About 700 farmers have abandoned tobacco farming and ventured into other crops.
They have adopted alternative crops with the help of UN agencies and government, which are providing training, inputs such as seeds and fertilisers.
The project by the World Health Organisation, the World Food Programme (WFP), the Food and Agriculture Organisation and the national government also assures the farmers get ready markets for their produce.
"The Ministry of Health is delighted to see farmers move away from what is a health hazard for them and their families and towards more eco-friendly farming practices," said the Director for Communicable Diseases Marea Malel, who represented Health Cabinet Secretary Mutahi Kagwe at the launch of the Tobacco-Free Farms Project yesterday.
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According to Dr Malel, Kenya is the first country selected to roll out the project. Groups participating in the project have sold 135 tons of beans to WFP.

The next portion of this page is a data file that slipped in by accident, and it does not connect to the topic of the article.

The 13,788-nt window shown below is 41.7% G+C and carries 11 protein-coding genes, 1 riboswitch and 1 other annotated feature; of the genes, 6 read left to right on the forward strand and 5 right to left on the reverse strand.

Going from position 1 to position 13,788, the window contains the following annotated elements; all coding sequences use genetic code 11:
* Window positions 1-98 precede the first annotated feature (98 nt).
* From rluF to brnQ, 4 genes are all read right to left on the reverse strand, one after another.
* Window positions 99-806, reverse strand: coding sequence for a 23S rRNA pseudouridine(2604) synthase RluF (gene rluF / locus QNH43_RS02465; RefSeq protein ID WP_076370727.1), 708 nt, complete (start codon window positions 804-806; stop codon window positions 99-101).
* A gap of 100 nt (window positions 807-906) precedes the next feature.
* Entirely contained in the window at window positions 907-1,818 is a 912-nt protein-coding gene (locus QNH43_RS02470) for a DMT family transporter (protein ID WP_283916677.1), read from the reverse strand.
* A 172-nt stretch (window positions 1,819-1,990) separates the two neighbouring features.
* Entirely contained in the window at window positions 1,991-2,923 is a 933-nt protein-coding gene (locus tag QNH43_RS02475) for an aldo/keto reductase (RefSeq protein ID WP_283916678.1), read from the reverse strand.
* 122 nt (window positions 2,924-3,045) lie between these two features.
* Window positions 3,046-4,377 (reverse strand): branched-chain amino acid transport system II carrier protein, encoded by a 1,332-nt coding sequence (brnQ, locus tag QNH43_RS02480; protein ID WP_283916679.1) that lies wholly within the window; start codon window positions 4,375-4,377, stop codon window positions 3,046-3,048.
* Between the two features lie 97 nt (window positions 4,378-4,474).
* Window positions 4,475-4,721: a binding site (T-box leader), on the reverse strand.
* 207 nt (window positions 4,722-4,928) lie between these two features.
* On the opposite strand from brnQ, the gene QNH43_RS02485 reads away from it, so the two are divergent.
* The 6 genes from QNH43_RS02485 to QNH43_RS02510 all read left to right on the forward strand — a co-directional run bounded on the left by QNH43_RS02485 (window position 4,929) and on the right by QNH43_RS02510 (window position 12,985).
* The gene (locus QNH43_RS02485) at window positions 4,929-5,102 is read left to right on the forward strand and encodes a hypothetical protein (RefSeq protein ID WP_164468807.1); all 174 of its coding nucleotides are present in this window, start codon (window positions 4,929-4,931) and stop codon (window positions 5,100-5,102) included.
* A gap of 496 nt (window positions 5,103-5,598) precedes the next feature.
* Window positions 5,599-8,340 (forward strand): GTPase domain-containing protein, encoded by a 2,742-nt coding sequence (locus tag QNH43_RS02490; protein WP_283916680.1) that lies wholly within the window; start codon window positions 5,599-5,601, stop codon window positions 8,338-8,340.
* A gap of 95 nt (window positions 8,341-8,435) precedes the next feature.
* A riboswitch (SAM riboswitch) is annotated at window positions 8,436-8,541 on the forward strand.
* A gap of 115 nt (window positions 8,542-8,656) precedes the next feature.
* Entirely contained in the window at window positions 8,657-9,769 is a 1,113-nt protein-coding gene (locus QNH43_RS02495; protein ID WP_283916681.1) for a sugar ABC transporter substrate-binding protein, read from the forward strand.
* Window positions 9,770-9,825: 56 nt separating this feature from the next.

“WFP has provided a ready market for high-iron beans, promoted good agricultural practices, nutrition sensitisation, and post-harvest loss training,” said Simon Cammelbeeck, the Farm to Market Alliance managing director.
According to the Health ministry, tobacco crop contributes less than one per cent the GDP.
Farmers and their families have been exposed to serious health risks through nicotine absorbed through the skin when handling wet tobacco leaves, exposure to pesticides and tobacco dust.